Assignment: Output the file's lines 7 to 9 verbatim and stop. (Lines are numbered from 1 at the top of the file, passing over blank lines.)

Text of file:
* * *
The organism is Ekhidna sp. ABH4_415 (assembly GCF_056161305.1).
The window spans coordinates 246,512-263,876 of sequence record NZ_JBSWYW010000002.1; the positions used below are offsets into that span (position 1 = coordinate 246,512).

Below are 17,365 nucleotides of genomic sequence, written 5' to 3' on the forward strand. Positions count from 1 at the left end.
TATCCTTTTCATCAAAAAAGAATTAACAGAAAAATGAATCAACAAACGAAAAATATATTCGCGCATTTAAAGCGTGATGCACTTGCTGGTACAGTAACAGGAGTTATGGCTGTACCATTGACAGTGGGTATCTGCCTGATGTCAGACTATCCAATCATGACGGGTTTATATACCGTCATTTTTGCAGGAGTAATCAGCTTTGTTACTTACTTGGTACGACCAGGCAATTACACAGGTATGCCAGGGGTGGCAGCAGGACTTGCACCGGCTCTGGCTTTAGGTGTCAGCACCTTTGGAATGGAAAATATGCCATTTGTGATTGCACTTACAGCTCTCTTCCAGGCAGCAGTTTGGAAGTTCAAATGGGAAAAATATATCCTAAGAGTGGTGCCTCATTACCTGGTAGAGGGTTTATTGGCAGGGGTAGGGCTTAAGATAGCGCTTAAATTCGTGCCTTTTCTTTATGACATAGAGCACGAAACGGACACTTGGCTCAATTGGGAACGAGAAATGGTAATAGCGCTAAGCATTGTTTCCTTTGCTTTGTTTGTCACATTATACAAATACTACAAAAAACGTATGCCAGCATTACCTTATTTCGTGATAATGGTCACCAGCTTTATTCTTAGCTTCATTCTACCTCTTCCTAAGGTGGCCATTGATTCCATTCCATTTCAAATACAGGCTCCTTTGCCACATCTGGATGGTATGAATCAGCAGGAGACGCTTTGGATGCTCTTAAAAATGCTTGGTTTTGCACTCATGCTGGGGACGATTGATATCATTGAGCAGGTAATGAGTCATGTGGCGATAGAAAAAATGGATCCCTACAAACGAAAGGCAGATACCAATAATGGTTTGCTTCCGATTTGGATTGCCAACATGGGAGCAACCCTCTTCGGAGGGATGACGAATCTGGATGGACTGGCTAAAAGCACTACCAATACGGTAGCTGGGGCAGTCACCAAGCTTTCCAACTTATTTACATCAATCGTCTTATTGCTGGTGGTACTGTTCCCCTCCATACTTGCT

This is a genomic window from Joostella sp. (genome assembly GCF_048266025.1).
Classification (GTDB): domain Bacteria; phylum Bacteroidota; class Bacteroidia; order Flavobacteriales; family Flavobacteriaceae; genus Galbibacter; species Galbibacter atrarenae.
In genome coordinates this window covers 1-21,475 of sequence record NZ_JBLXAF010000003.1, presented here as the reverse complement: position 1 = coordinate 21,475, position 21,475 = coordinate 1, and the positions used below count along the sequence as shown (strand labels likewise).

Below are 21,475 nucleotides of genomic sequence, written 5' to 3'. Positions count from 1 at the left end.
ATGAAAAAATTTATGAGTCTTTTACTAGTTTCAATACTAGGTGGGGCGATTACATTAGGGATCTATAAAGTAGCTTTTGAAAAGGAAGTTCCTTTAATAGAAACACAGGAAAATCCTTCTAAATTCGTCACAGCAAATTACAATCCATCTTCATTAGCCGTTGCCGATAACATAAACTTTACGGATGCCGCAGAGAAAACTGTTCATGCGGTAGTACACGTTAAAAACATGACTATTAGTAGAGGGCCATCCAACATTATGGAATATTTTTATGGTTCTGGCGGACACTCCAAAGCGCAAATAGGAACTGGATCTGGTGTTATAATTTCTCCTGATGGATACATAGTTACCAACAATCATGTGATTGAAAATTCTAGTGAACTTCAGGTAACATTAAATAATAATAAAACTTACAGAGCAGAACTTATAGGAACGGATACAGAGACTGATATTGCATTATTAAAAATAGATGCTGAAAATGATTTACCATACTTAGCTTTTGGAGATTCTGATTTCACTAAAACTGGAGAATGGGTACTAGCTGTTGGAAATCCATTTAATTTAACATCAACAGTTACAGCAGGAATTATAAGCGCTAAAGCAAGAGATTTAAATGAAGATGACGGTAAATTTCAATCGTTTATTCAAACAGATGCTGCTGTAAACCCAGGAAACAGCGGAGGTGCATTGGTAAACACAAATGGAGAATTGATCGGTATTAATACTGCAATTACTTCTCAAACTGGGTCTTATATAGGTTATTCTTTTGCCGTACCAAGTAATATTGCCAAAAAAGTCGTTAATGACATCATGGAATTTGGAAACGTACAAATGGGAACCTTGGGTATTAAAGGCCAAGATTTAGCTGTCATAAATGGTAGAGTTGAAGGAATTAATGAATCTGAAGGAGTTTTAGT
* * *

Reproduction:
In genome coordinates this window covers 1-21,475 of sequence record NZ_JBLXAF010000003.1, presented here as the reverse complement: position 1 = coordinate 21,475, position 21,475 = coordinate 1, and the positions used below count along the sequence as shown (strand labels likewise).

Below are 21,475 nucleotides of genomic sequence, written 5' to 3'. Positions count from 1 at the left end.
ATGAAAAAATTTATGAGTCTTTTACTAGTTTCAATACTAGGTGGGGCGATTACATTAGGGATCTATAAAGTAGCTTTTGAAAAGGAAGTTCCTTTAATAGAAACACAGGAAAATCCTTCTAAATTCGTCACAGCAAATTACAATCCATCTTCATTAGCCGTTGCCGATAACATAAACTTTACGGATGCCGCAGAGAAAACTGTTCATGCGGTAGTACACGTTAAAAACATGACTATTAGTAGAGGGCCATCCAACATTATGGAATATTTTTATGGTTCTGGCGGACACTCCAAAGCGCAAATAGGAACTGGATCTGGTGTTATAATTTCTCCTGATGGATACATAGTTACCAACAATCATGTGATTGAAAATTCTAGTGAACTTCAGGTAACATTAAATAATAATAAAACTTACAGAGCAGAACTTATAGGAACGGATACAGAGACTGATATTGCATTATTAAAAATAGATGCTGAAAATGATTTACCATACTTAGCTTTTGGAGATTCTGATTTCACTAAAACTGGAGAATGGGTACTAGCTGTTGGAAATCCATTTAATTTAACATCAACAGTTACAGCAGGAATTATAAGCGCTAAAGCAAGAGATTTAAATGAAGATGACGGTAAATTTCAATCGTTTATTCAAACAGATGCTGCTGTAAACCCAGGAAACAGCGGAGGTGCATTGGTAAACACAAATGGAGAATTGATCGGTATTAATACTGCAATTACTTCTCAAACTGGGTCTTATATAGGTTATTCTTTTGCCGTACCAAGTAATATTGCCAAAAAAGTCGTTAATGACATCATGGAATTTGGAAACGTACAAATGGGAACCTTGGGTATTAAAGGCCAAGATTTAGCTGTCATAAATGGTAGAGTTGAAGGAATTAATGAATCTGAAGGAGTTTTAGT